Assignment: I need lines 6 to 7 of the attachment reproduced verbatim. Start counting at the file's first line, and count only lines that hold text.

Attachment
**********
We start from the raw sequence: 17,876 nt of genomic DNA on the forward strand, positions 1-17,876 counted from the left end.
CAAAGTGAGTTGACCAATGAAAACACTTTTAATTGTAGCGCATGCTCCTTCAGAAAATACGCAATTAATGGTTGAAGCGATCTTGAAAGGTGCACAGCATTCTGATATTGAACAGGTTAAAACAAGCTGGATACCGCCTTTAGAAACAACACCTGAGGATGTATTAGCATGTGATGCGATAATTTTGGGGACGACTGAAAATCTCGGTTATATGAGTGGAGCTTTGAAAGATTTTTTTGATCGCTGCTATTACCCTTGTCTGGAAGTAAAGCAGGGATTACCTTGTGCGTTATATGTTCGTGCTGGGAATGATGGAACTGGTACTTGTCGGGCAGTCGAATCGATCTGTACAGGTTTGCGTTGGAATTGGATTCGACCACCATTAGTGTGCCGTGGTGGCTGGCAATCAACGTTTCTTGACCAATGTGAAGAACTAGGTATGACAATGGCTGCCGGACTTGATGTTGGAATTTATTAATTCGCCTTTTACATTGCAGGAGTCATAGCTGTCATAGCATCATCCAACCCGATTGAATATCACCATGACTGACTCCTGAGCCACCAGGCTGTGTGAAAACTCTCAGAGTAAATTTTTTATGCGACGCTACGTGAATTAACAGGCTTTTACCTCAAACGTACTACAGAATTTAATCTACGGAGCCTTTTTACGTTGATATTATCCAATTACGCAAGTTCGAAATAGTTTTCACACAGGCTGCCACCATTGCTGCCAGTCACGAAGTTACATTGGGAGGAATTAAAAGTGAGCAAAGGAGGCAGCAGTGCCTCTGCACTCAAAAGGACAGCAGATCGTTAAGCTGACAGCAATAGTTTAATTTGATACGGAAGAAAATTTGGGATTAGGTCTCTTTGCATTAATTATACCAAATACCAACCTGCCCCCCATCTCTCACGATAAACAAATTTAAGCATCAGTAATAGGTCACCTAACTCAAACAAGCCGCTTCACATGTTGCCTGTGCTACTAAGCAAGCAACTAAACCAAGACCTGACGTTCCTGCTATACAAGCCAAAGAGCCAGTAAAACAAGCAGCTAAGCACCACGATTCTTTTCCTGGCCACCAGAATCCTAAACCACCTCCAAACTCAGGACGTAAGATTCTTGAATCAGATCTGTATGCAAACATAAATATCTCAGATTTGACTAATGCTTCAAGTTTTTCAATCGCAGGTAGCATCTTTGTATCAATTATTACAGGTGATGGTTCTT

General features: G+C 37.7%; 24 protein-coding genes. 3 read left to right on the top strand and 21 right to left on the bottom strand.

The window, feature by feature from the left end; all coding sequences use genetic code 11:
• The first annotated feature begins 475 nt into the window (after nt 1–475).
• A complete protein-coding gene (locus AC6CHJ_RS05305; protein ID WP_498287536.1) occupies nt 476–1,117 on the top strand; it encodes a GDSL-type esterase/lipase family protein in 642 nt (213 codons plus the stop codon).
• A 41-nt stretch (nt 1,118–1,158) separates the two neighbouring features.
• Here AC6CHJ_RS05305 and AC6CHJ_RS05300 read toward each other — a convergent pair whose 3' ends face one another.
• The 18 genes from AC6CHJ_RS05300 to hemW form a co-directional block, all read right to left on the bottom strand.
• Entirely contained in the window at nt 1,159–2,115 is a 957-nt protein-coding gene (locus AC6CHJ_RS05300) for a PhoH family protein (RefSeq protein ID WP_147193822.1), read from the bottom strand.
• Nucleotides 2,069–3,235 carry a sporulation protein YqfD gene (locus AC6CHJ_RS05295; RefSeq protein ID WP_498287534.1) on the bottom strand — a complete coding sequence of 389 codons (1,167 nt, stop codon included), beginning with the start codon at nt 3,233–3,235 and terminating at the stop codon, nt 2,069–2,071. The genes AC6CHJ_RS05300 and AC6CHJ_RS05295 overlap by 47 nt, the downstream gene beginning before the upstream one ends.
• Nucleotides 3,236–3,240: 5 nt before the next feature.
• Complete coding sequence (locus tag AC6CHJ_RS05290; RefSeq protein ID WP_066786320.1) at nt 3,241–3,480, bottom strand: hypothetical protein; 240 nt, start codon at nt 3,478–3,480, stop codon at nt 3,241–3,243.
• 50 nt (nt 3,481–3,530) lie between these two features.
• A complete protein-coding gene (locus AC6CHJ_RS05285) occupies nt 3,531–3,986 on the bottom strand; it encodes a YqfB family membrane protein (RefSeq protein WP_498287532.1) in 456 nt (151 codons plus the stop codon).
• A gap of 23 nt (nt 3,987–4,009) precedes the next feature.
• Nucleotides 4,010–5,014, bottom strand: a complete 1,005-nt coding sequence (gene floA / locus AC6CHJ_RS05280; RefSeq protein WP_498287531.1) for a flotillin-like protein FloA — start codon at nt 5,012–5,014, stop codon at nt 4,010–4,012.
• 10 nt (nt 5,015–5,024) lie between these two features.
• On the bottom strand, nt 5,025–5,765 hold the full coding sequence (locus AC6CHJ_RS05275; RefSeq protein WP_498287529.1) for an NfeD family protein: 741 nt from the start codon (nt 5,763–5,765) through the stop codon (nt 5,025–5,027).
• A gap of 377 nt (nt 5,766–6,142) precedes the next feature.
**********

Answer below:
• A complete protein-coding gene (locus AC6CHJ_RS05305; protein ID WP_498287536.1) occupies nt 476–1,117 on the top strand; it encodes a GDSL-type esterase/lipase family protein in 642 nt (213 codons plus the stop codon).
• A 41-nt stretch (nt 1,118–1,158) separates the two neighbouring features.